Wildflowers

Perfect Buds

The If-Busters

Late Bloomers

Early Bloomers

Living-Togethers

Sexual Explorers

Sexually Dissatisfied Wives

Overcoming Rejection

Why Sacrifice Pleasure?

A Way of Classifying Sexual Identity

How Pleasure-Claimers Get Better Orgasms

Some Observations from the Survey

The Clock Women

"I broke up with a wonderful man. The sex was good, but he didn't want to get married. He's been married, had a child. I can't afford to waste my time with him,"

-a thirty-eight-year-old victim of the ticking biological clock

            Whether married or single, she wants to get pregnant before her biological time runs out. Now her sex life is run by her biology. If single, she puts tremendous pressure on herself and the men she dates to make a commitment early. If married, she has sex by the calendar. Desire is a casualty in the military campaign launched to fill her womb.

            Because I became a mother at twenty-one, I've never known what it is to yearn for a child. He was there, before I scarcely had time to think about what it would be like to be a mother or how not being a mother could feel. The clock woman, on the other hand, may have postponed thinking about motherhood, then suddenly discovered one day she had trouble thinking about anything else.

            "I never wanted a child before, and I'm astonished at how much I want one now," explains a thirty-seven-year-old professional, who has had five abortions, the most recent one four years ago. "I wish I'd known then what I know now. I wouldn't have had the last abortion. I've kept looking for the right man so I could have it all, the perfect little family. I was so picky. Everything had to be perfect buds, may be to make up for the hell that was my own childhood. My father abused my mother. He didn't actually beat us kids, but most of the time we were scared to death.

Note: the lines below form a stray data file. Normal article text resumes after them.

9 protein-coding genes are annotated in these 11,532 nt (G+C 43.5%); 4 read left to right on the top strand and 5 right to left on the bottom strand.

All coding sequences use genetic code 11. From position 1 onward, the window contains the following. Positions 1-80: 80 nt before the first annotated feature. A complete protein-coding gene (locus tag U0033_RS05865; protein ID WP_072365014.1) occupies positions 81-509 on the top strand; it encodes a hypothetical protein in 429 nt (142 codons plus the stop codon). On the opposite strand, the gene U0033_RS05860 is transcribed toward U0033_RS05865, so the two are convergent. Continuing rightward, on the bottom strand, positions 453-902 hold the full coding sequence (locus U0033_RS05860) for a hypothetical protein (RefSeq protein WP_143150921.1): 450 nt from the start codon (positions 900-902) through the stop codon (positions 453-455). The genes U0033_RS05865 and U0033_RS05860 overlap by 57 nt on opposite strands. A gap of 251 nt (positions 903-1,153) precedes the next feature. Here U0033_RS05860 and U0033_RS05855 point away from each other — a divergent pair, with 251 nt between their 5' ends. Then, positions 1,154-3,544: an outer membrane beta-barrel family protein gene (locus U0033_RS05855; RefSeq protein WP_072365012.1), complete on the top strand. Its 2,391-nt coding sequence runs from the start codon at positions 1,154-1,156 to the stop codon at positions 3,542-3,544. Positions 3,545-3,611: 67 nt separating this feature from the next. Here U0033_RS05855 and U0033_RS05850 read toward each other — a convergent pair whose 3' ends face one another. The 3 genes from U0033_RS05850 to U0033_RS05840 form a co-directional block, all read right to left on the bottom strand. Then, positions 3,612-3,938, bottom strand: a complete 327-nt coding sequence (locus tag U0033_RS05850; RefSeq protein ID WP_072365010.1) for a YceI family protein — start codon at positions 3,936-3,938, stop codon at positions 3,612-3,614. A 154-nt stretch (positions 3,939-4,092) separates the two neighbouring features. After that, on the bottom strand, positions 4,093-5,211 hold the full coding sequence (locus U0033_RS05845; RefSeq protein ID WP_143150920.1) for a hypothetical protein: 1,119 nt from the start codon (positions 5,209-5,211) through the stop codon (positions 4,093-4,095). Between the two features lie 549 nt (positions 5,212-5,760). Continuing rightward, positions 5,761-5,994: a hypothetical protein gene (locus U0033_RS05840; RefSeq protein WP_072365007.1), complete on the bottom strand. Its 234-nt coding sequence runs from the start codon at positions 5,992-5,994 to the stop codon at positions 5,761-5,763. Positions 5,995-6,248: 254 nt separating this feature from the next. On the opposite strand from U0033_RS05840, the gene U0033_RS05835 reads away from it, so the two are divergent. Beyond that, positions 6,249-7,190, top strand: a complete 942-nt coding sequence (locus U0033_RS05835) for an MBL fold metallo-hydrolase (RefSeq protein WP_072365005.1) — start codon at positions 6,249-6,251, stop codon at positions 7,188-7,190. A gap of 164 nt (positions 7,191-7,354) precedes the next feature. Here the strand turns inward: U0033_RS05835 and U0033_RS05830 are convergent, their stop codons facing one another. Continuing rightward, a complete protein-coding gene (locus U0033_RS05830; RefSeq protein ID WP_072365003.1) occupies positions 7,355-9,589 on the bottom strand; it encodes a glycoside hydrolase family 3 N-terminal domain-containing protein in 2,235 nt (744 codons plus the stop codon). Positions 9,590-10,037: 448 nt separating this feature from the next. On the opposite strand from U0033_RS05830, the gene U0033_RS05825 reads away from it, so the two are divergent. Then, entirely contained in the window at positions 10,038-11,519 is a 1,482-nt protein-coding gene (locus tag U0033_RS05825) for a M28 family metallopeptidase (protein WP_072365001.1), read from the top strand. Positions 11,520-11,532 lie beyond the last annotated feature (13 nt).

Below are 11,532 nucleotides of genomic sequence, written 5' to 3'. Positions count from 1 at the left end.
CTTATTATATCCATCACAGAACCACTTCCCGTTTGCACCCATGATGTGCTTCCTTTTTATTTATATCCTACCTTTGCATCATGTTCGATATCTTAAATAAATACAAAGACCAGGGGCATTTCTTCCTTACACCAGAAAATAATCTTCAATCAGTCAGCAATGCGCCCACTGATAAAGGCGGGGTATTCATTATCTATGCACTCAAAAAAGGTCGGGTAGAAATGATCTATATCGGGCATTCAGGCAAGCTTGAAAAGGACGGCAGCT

"So, I kept looking for the Hallmark card relationship, or as, one of my friends puts it, the International Coffee commercial marriage. There always seemed to be time to start over again with someone else, to get it right. But I'm ready to think about being a single mother. If something doesn't work out within the next year or so, I'm going to get pregnant by any reasonable gene pool. I know I'm fertile.

            "I recently broke up with a man I love, and he loves me. But, he doesn't want to marry and have another child. He has two by a previous marriage, and he says he's not prepared to take on the responsibility again. I don't blame him, really. He was two kids to put though college now.

            "The sex was good in this relationship, some of the best sex I'd ever had. We had fun with sex. He's playful, and so am I. One of the best things about him was the way he didn't come unglued when I did whatever I need to do to come, whether it's use my hand or lock around his leg and rub after he's come. He was great. But, it got to the point where I was crying after sex. I was so sad that he didn't want to marry me and give me a child.

            "We had all these horrible long talks. And I cried and cried. I had to stop seeing him. I couldn't do it his way.

            "Ironically, this is the sexual relationship I longed to have in my twenties when I didn't know how to get what I needed in bed at my early bloomer. I went into sex therapy . I learned how to get my needs met. And in my thirties I'm walking away from that to try to get my womb filled."

Who Is She?

I defined the clock woman as: